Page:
Interviewee: Ginger Edson
Interviewer: Jennifer Garrett
Date: October 28, 2004
Ga: Today is October 29, 2004, and I am interviewing Ginger Edson about the
Flavets. To start off, where are you from, Ginger?
Ga: Can you briefly describe how your life changed after the onset of World War II.
Gi: I don't remember how old I was. Yes, it was definitely different. My mother went
to work in one of the boatyards. It's the first time she had ever worked. It was
within walking distance of our house. It was a little bit different. It didn't make an
impact on me that much.
Ga: About how old were you at that time?
Gi: It was 1941, 1942? Nine or ten.
Ga: When were you married?
Ga: How did your husband's service impact your life?
Gi: How did his ... ?
Ga: His service in the war.
Gi: He'll tell you he was from Jacksonville. He graduated from high school when he
was seventeen. He went right in the service. He wasn't old enough to get a job
and [had] no funds for college. He came out of the service after two years when
he was nineteen. We met at the University of Florida.
Ga: When did he return from the war?
Gi: He went in 1946 and got out in 1949. Then he went to Jacksonville Junior
College. Then he came to the University of Florida.
Ga: You met at the University of Florida?
Ga: What year did you start going to the University of Florida?
Ga: Where did you live when you first went there?
Gi: Mallory Hall.
Ga: That must have meant you must have been one of the first ones to live there.
Gi: I think we were the third group of girls to live there.
Ga: How many years did you live there?
Gi: I lived in Mallory one year, and then Grove Hall, which was a barracks, the
second year. Then I went to summer school one summer and lived in Mallory.
Ga: Then you were married your junior year?
Gi: Yes, sort of. I was classified, but I only went two regular years, plus a summer
Ga: A university cheerleader of this era concluded, they, meaning the veterans, have
no school spirit; all these people are interested in is getting an education. Why
was an education so important to you?
Gi: I think that you knew that, with an education, you would probably get a better
paying job position. That was true. Veterans were more serious about it. Of
course, I wasn't serious, because I wasn't a veteran. I was there to have a good
time, and I did.
Ga: When you got married, did you decide to stop going to school at that point?
Gi: Actually, Jim was going to graduate the year before I would. There was no point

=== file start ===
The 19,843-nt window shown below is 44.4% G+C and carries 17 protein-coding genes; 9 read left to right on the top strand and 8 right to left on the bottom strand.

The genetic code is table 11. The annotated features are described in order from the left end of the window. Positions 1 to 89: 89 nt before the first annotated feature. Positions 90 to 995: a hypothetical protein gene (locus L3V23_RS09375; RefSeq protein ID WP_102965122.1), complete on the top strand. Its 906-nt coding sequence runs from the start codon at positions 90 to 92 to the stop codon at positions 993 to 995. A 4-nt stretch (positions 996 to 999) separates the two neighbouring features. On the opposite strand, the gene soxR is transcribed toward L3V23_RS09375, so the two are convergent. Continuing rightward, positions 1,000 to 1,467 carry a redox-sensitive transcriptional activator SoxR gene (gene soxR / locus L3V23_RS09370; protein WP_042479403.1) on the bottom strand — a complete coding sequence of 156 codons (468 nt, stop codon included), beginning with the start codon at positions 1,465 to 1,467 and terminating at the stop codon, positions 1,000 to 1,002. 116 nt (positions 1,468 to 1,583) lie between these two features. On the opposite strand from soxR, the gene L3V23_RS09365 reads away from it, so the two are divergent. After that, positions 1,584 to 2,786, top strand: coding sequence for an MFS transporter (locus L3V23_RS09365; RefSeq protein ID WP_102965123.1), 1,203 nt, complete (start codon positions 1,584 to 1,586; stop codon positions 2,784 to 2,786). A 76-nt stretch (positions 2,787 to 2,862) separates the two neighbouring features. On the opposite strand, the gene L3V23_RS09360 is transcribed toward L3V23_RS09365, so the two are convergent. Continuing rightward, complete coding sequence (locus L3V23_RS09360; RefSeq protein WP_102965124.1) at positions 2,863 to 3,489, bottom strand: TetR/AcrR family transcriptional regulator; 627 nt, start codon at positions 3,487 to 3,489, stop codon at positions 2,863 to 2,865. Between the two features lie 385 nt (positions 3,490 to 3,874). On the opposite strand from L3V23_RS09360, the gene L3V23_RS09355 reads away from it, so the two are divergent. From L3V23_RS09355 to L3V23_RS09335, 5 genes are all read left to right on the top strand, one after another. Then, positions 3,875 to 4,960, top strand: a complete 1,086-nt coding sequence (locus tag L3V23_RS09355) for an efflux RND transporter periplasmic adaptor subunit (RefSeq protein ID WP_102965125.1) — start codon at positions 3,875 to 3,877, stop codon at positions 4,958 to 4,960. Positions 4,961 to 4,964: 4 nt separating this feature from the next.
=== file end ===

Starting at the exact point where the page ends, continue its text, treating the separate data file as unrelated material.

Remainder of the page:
in my continuing. Plus, funds were limited when we got married.
Ga: What did your husband study at University of Florida?
Ga: What did you expect after you got married and you were looking for housing?
What did you expect your life would be like?
Gi: Oh yes. I expected it to be wonderful. When you're young, you always do, don't
Ga: Did you know how much longer it would take your husband to graduate?
Ga: Did you have any concerns about finding a place to live?
Ga: Can you describe a typical day for you once you were in the Flavet?
Gi: It was work. I was the Secretary of Food Service Division. Jim, of course, had
classes. After his classes, he worked. He was at the Austin-Cary Forest. We
really had very little social life, because we both worked. Then, at night, he had
to study. We didn't know any of our neighbors. We would speak, but as far as
socializing, I don't think there was a whole lot of that done.
Ga: How did you handle the transition from being a university student and then
moving into the Flavets as a wife?
Gi: I loved it because I was with students all day in Food Service. I still felt a part of
it. Of course, with Jim going to class, he was in the Reserve and we had some
social functions with the Army Reserves. It was just delightful.
Ga: Where did you live just before moving to Flavet? You mentioned that you had to
be married before you could apply?
Gi: We lived at 915A SW 6th Avenue. I always laugh about how many addresses
you can remember.
Ga: Is that just in a house that you rented out?
Gi: It was a garage apartment owned by a fellow called Coy Thomas. He owned a
lot of real estate. It was convenient and very nice.
Ga: Was it hard to find that place? Compared to how easily you might find a place to
Gi: No, I don't think it was then as much as it might be [today]. Of course, there
weren't all the apartments. There were no apartments. That was a garage
apartment. As far as apartment buildings, there were none.